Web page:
Choosing Your DirectorBy Ty Unglebower • Dec 15th, 2010 • Category: An Actor's Advice
Both professional and amateur theatre have their advantages and their disadvantages. One of the advantages to amateur theatre is that the actor can concentrate on finding the best overall experience for their art. No contractual obligations can force the amateur actor into specific venues, casts or activities. It is a freedom that community players should make the most of. Especially when it comes to directors.
A director is going to make or break your production. And because most people do not want to be labeled as quitters, (though there is nothing stopping you from quitting a community production), a bad director can mean for a rather unpleasant 6 to 8 weeks taken out of one’s life.
Actually I will amend that somewhat. A director that is a bad fit for you can make for a long and unpleasant rehearsal process. Some would argue that a director which is a bad fit for you is not a “bad director” per se. To me, it depends on why they are a bad fit, but that is another issue. For now, let us remain with the topic of knowing about the director.
Ask yourself under what conditions you do your best work. Not necessarily related to acting only, but in any creative process. Any situation in which you need instruction and guidance. Under what sort of structure do you feel most comfortable? Knowing for certain may require getting a few shows under your belt, but these are questions that you need to answer.
Take me for example. I work best in an environment of trust for the actor. To me, the director’s job is the big picture. Blocking the play, encouraging actors to ask questions of themselves and to come up with consistent answers, and then helping them perform according to those answers. Where the performance and the character belong to the actor, and the director’s influence on method is minimal. I do not thrive well at all under directors who tell me how to deliver a line, what my character is thinking when that line is being said, who dictates the nature of all of the relationships on stage, and feels the need to keenly observe every movement of the technical crew at every stage.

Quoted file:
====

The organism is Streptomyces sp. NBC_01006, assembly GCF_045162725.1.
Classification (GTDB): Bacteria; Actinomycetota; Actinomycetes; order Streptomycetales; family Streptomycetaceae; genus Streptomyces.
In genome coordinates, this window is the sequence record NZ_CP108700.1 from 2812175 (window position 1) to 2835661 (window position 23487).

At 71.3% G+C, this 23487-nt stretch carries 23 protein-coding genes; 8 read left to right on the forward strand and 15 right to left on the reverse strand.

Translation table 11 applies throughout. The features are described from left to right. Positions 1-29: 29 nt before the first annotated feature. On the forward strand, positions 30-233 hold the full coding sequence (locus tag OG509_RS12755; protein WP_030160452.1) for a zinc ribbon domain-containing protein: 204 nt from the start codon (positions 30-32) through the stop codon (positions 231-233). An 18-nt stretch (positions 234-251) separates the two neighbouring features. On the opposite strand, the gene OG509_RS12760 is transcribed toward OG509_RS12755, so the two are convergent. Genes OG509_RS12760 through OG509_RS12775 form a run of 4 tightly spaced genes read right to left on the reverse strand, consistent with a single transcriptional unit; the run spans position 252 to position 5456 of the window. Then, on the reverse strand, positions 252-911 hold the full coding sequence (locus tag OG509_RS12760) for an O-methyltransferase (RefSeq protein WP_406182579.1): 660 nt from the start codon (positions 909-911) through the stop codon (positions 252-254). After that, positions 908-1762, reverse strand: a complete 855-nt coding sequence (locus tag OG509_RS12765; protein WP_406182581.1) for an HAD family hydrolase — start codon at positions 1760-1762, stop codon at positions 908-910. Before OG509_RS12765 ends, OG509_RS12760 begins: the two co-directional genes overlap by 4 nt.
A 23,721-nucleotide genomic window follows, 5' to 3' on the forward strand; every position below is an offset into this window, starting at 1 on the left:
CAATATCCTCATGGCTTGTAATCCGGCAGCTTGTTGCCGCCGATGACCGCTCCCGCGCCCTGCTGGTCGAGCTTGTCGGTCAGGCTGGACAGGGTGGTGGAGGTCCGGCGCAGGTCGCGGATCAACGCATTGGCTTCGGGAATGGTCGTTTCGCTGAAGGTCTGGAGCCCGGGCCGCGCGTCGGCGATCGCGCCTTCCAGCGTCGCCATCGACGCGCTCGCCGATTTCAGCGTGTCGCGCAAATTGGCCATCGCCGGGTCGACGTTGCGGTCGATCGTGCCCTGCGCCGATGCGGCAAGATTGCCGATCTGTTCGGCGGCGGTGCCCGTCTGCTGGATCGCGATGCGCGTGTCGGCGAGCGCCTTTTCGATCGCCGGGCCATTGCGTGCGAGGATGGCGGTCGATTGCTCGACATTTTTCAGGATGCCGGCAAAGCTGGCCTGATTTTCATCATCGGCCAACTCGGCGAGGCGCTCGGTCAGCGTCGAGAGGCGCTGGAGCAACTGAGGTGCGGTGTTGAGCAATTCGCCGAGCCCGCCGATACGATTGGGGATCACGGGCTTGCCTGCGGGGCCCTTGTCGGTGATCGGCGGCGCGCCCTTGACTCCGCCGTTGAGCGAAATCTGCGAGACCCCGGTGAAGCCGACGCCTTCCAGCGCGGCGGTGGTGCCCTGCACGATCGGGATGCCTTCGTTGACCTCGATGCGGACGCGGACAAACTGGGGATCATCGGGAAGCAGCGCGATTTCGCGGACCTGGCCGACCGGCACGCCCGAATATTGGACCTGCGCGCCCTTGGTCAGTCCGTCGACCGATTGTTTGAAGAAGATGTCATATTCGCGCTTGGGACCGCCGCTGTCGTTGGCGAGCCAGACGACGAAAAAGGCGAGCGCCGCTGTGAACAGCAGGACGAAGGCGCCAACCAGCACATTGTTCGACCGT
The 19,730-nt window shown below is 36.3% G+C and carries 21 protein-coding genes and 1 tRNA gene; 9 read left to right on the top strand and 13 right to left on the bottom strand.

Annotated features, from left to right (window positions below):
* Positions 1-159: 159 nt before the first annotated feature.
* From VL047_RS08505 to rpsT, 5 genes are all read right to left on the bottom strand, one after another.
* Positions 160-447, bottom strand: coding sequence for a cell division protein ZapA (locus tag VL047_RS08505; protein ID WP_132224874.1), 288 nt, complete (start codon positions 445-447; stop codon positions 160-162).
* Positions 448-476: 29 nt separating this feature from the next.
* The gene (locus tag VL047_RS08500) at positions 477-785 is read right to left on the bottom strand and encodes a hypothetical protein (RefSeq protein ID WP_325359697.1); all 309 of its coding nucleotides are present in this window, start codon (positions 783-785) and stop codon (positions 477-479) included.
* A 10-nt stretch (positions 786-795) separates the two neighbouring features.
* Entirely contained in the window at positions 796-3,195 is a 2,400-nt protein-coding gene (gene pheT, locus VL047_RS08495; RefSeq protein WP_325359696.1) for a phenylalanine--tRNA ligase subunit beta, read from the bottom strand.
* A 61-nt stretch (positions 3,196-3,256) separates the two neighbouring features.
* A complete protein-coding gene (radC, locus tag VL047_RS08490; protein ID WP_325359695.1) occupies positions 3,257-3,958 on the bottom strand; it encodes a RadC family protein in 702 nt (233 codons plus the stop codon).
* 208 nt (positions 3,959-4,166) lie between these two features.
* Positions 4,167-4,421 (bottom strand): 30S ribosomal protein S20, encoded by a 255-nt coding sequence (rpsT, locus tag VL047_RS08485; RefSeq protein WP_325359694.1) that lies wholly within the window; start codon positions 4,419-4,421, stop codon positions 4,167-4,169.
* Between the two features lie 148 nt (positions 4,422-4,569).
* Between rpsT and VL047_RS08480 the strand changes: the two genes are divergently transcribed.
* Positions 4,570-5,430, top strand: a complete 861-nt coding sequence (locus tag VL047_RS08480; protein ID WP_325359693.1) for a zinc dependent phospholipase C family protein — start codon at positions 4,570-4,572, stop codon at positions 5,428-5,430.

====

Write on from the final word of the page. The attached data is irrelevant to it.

I like to workshop and brainstorm for a while, but then I also prefer rehearsals to be prompt and structured with an agenda. Not free floating and informal from start to finish.
You get the idea.
These preferences are the result of ten years of acting, and finding under what circumstances my talents as an actor can thrive. So whenever I can, before auditioning for someone the first time, I will talk with people I know who have worked with them. I will ask some questions. I will try to determine what sort of shows that person has directed before. And if I decide to try out, I will pay keen attention to how they conduct the audition. Are they fair? Do they seem to be favoring one actor over another in an obvious manner? How do they treat those who are trying out?
Not all of these things can be determined each time. But being in a show with a director that matches your style versus being in one that works against your style is like night and day for the actor. So do your homework and make sure you are working in the daylight whenever you can. You have nothing to prove either to yourself, or to the world, by working with a difficult director. You have only to give yourself the chance to allow your performance to flourish.
Sometimes you get it wrong, and a director is not what you thought they were going to be. It happens. And then we gravitate towards directors with whom we have worked before. That is human nature. Yet working with a new director need not be a nightmare if you do a little bit of digging, both inside of yourself and as it pertains to the director. It’s some extra work, but very much worth it if you can avoid that director who would cramp your style, whatever that style happens to be.
This article can be linked to as: http://washingtondc.showbizradio.com/goto/6001.
Ty Unglebower is a Maryland native and has been acting for nine years, having studied it at Marietta College in Ohio. He has been schooled in Shakespeare, improvisation, public speaking and voice articulation throughout his career. His credits to date include over 30 plays and readings as well as 2 films. You can also read his blogs offbook.blogspot.com (for theatre related thoughts) and tooxyz.blogspot.com (for thoughts on personal success from an outcast). Follow him on Twitter @TyUnglebower.